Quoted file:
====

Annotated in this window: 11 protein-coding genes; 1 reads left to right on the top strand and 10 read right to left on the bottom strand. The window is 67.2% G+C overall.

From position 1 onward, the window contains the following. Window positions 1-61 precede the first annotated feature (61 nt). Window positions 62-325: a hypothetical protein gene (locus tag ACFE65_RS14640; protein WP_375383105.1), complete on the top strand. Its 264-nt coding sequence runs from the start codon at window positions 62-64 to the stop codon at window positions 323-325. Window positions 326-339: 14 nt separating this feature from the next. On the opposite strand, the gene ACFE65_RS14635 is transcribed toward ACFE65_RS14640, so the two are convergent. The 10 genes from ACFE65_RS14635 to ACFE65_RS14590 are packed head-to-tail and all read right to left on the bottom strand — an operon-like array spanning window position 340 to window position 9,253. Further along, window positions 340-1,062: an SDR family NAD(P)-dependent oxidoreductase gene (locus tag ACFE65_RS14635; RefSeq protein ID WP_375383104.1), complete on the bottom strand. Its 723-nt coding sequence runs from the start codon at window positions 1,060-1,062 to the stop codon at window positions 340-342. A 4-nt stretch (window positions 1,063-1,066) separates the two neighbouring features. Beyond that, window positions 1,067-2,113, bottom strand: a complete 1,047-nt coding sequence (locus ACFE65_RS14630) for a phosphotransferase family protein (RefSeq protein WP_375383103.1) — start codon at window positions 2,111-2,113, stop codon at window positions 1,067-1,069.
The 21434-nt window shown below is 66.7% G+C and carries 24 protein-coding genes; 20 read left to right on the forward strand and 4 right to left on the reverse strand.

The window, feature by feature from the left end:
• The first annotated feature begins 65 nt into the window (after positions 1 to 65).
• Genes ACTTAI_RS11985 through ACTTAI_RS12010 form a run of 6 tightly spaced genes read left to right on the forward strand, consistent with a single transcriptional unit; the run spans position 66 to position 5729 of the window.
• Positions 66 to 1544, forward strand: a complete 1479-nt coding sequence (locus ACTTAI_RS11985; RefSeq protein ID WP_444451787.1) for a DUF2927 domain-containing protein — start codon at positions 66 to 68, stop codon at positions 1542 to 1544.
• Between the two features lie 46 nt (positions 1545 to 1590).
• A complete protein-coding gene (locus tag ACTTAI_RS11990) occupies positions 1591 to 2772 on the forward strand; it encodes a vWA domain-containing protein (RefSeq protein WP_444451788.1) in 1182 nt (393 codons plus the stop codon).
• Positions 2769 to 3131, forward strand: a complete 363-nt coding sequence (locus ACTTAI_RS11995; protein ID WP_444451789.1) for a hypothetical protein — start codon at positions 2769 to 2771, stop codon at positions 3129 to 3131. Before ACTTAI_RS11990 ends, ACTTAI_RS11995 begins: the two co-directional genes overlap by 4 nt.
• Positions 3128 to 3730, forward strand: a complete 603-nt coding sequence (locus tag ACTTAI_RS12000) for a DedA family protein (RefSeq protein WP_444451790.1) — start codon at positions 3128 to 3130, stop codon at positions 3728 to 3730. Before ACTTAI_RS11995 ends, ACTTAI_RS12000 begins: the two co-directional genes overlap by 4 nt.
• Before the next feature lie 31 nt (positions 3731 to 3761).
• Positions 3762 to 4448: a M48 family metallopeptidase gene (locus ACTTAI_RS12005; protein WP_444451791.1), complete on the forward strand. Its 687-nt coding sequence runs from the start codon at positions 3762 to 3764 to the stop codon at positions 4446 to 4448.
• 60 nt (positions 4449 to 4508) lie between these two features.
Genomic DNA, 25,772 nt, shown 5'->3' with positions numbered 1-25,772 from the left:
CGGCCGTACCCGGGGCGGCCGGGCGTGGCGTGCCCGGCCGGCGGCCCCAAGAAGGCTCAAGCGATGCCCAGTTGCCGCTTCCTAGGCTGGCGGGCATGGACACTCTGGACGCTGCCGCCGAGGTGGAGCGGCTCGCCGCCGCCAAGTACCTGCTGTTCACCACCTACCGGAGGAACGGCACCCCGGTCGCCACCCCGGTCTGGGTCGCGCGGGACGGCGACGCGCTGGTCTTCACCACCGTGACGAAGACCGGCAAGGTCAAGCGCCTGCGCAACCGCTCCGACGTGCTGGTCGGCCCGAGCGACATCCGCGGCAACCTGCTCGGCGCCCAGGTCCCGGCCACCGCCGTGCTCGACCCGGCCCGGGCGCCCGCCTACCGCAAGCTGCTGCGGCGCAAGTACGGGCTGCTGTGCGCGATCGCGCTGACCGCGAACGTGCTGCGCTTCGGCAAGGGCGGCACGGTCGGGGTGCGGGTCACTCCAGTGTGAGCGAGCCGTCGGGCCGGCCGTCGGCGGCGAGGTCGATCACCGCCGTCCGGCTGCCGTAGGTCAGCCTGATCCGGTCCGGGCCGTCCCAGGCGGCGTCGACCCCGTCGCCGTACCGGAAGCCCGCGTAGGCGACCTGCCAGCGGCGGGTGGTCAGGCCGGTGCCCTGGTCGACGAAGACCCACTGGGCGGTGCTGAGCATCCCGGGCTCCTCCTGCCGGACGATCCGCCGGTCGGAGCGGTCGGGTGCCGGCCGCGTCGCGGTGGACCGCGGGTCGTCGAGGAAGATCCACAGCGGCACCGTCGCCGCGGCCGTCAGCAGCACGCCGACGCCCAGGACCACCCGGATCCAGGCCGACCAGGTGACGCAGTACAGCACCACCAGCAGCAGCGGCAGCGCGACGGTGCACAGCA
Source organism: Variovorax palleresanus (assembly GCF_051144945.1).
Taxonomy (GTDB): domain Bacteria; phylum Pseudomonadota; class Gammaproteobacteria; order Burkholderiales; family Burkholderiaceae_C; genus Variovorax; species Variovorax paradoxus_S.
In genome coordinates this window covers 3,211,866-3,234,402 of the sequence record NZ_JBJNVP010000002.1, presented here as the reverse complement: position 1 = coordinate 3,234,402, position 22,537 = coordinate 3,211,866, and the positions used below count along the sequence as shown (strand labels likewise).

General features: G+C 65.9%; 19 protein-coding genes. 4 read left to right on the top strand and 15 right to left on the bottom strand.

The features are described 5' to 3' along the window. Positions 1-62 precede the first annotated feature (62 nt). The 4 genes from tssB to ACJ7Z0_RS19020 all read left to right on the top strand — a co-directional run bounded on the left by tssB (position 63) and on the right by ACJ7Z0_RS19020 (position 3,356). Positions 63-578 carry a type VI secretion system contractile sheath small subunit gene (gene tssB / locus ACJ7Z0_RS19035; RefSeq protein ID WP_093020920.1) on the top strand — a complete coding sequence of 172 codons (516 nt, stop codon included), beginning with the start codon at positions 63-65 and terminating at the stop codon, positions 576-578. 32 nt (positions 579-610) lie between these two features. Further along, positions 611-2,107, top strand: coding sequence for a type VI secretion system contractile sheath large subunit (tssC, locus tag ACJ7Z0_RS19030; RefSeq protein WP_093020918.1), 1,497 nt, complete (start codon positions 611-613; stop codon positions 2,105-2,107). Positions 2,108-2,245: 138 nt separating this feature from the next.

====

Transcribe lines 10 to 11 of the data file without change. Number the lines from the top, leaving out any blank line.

• Positions 2769 to 3131, forward strand: a complete 363-nt coding sequence (locus ACTTAI_RS11995; protein ID WP_444451789.1) for a hypothetical protein — start codon at positions 2769 to 2771, stop codon at positions 3129 to 3131. Before ACTTAI_RS11990 ends, ACTTAI_RS11995 begins: the two co-directional genes overlap by 4 nt.
• Positions 3128 to 3730, forward strand: a complete 603-nt coding sequence (locus tag ACTTAI_RS12000) for a DedA family protein (RefSeq protein WP_444451790.1) — start codon at positions 3128 to 3130, stop codon at positions 3728 to 3730. Before ACTTAI_RS11995 ends, ACTTAI_RS12000 begins: the two co-directional genes overlap by 4 nt.